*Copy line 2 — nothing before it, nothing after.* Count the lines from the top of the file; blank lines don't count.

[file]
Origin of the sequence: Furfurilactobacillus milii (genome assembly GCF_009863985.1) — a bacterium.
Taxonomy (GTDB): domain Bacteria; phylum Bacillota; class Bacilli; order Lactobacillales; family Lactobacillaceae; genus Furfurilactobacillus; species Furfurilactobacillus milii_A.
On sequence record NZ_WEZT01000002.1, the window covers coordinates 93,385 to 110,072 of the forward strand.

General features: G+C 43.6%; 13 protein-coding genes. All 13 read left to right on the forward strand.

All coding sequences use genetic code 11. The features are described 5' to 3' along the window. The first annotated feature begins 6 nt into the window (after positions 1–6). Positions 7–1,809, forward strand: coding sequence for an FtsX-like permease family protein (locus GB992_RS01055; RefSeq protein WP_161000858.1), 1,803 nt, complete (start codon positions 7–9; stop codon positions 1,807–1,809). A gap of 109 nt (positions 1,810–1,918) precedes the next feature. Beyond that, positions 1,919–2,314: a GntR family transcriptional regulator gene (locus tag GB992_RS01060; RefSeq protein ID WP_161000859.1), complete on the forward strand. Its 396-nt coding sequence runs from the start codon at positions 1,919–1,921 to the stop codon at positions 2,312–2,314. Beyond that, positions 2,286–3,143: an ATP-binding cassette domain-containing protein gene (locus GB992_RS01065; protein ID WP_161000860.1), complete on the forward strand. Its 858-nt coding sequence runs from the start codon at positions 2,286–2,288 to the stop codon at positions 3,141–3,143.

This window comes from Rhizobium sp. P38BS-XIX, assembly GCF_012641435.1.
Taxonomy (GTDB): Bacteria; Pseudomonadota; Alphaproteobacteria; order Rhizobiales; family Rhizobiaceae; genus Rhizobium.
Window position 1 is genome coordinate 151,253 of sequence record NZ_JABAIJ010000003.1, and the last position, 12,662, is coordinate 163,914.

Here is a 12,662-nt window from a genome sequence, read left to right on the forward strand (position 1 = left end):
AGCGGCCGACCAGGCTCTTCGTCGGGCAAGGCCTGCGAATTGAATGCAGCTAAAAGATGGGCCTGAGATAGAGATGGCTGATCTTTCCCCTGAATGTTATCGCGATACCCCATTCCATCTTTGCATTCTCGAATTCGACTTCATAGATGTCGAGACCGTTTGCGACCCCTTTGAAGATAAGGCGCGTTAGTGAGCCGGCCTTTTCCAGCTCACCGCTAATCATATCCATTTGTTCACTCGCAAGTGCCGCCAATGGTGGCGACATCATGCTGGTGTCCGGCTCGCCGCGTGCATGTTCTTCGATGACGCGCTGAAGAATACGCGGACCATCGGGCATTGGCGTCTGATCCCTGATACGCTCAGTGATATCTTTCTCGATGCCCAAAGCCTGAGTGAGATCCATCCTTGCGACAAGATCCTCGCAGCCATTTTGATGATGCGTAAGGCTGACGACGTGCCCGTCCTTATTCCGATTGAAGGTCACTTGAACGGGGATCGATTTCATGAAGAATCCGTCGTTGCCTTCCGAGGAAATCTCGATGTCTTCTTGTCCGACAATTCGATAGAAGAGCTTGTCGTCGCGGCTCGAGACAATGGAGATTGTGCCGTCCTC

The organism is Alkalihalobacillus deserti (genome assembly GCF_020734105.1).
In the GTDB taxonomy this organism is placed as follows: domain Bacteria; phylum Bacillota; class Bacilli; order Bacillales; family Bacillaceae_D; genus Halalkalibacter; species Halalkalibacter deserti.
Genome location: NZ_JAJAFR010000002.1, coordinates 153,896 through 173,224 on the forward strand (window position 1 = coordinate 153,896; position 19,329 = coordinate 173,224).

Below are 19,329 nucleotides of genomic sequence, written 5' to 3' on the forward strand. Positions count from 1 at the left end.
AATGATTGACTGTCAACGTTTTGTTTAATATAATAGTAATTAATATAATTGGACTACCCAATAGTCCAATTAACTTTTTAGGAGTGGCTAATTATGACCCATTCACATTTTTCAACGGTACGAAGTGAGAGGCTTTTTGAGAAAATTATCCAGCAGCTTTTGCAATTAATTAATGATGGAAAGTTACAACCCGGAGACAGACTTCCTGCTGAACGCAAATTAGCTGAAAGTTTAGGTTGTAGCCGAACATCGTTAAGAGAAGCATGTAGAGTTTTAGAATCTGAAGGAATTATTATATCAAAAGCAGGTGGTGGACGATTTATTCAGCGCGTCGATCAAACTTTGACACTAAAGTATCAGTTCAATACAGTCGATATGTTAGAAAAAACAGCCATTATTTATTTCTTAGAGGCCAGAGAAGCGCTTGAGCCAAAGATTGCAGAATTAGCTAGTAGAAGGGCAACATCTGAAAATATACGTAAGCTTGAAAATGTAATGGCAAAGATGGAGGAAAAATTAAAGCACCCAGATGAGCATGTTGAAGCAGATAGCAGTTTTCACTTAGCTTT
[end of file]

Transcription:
Taxonomy (GTDB): domain Bacteria; phylum Bacillota; class Bacilli; order Lactobacillales; family Lactobacillaceae; genus Furfurilactobacillus; species Furfurilactobacillus milii_A.